Incomplete 3DTV products in CES spotlight
HDMI upgrade one of latest pieces in stereo 3D puzzle
by Rick Merritt
SAN JOSE, Calif. — In a wide range of demos, companies will claim at the Consumer Electronics Show in January that stereoscopic 3D is ready for the home. In fact engineers face plenty of work hammering out the standards and silicon for 3DTV products, most of which will ship for the holiday 2010 season.
Hollywood studios are driving 3D to the home as a way to make more money on a growing number of successful 3-D titles at the theater ranging from "Avatar" to "Up." A standards effort launched in June to define a content format for stereo 3D movies was one of the first major actions in this direction.
Much more is still ahead. Observers expect many demos at CES of 3DTV sets using content from stereo-3D enabled Blu-ray players, thanks to a newly minted Blu-ray spec for stereo 3D. However most of the players and many of the TVs will not be available until later in the year when new chips for the spec are available.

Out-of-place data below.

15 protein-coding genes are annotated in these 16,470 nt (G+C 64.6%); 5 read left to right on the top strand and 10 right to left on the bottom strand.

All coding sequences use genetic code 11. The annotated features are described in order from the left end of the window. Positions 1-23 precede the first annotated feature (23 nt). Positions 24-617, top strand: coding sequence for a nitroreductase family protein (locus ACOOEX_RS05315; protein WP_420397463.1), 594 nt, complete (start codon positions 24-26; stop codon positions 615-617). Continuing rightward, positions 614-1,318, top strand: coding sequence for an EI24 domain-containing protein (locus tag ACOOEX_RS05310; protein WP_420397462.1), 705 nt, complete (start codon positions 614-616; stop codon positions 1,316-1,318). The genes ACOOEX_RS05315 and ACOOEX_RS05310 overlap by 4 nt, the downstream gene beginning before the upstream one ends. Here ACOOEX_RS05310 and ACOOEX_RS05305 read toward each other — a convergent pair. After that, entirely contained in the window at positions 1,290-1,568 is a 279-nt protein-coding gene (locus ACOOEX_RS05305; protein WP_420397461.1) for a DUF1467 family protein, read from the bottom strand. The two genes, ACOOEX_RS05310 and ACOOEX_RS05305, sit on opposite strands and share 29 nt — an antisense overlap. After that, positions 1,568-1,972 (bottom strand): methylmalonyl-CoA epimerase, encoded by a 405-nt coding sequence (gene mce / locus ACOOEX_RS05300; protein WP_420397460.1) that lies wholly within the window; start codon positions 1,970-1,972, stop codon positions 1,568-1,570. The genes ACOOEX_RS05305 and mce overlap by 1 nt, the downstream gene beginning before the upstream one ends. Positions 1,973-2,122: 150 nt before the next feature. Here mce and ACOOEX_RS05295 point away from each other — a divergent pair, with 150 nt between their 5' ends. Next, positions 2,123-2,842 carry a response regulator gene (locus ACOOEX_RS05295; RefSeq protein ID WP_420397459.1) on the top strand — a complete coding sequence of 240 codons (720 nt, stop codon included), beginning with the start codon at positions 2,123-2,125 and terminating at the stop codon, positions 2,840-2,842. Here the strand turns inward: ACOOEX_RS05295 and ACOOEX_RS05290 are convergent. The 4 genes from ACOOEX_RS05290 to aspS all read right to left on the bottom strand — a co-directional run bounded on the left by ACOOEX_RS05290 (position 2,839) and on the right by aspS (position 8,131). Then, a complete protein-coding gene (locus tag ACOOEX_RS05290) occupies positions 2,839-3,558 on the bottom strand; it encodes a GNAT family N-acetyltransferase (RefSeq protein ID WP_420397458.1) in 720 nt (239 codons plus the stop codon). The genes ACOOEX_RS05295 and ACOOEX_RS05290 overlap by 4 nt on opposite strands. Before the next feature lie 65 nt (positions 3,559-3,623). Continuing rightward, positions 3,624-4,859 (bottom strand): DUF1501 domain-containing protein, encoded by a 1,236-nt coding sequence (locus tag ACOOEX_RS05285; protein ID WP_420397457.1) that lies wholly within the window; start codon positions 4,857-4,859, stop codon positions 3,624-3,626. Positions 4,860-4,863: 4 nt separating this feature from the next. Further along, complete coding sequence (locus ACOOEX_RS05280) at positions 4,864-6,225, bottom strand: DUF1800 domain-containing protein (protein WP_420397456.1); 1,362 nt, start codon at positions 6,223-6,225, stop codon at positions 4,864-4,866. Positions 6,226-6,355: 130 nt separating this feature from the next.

Beyond the Blu-ray effort, multiple standards and chips based on them are still in progress. The latest is an upgrade of the HDMI interface that will pave a way for future stereo 3D broadcasts to be available on new and existing HDMI links.
The HDMI Licensing group is adding support to its version 1.4 spec for the top/bottom format that many broadcasters are expected to use. The format squeezes information about left and right eye images on to a single frame to save bandwidth, albeit at a loss of some resolution.
An HDMI implementation of the top/bottom format will be defined in meeting of the group in January. "I have been told by the technical team that this is not a hard exercise," said Steve Venuti, president of HDMI Licensing LLC.
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